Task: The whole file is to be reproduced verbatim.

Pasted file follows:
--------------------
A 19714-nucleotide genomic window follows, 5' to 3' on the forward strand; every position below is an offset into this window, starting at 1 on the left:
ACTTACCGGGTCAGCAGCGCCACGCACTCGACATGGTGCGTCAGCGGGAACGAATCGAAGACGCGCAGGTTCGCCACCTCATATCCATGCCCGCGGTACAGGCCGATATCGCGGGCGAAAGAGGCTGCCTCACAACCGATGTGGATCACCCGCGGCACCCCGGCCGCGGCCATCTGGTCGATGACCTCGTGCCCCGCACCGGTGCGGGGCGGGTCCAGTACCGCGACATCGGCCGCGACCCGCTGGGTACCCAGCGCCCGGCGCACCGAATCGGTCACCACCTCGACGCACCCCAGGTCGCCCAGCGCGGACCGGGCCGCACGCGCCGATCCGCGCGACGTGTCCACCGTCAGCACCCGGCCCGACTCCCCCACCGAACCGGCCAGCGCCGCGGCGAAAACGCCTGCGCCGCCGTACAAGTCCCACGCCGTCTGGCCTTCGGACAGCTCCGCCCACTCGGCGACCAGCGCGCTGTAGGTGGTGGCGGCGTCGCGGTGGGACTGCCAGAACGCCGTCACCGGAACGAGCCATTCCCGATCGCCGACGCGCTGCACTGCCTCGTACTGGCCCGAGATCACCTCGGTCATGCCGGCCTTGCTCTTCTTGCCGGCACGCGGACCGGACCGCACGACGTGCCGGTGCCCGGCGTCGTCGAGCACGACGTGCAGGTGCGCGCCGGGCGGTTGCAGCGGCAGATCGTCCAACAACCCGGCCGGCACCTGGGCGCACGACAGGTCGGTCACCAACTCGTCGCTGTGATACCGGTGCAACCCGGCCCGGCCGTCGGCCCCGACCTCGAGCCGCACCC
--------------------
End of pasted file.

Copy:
A 19714-nucleotide genomic window follows, 5' to 3' on the forward strand; every position below is an offset into this window, starting at 1 on the left:
ACTTACCGGGTCAGCAGCGCCACGCACTCGACATGGTGCGTCAGCGGGAACGAATCGAAGACGCGCAGGTTCGCCACCTCATATCCATGCCCGCGGTACAGGCCGATATCGCGGGCGAAAGAGGCTGCCTCACAACCGATGTGGATCACCCGCGGCACCCCGGCCGCGGCCATCTGGTCGATGACCTCGTGCCCCGCACCGGTGCGGGGCGGGTCCAGTACCGCGACATCGGCCGCGACCCGCTGGGTACCCAGCGCCCGGCGCACCGAATCGGTCACCACCTCGACGCACCCCAGGTCGCCCAGCGCGGACCGGGCCGCACGCGCCGATCCGCGCGACGTGTCCACCGTCAGCACCCGGCCCGACTCCCCCACCGAACCGGCCAGCGCCGCGGCGAAAACGCCTGCGCCGCCGTACAAGTCCCACGCCGTCTGGCCTTCGGACAGCTCCGCCCACTCGGCGACCAGCGCGCTGTAGGTGGTGGCGGCGTCGCGGTGGGACTGCCAGAACGCCGTCACCGGAACGAGCCATTCCCGATCGCCGACGCGCTGCACTGCCTCGTACTGGCCCGAGATCACCTCGGTCATGCCGGCCTTGCTCTTCTTGCCGGCACGCGGACCGGACCGCACGACGTGCCGGTGCCCGGCGTCGTCGAGCACGACGTGCAGGTGCGCGCCGGGCGGTTGCAGCGGCAGATCGTCCAACAACCCGGCCGGCACCTGGGCGCACGACAGGTCGGTCACCAACTCGTCGCTGTGATACCGGTGCAACCCGGCCCGGCCGTCGGCCCCGACCTCGAGCCGCACCC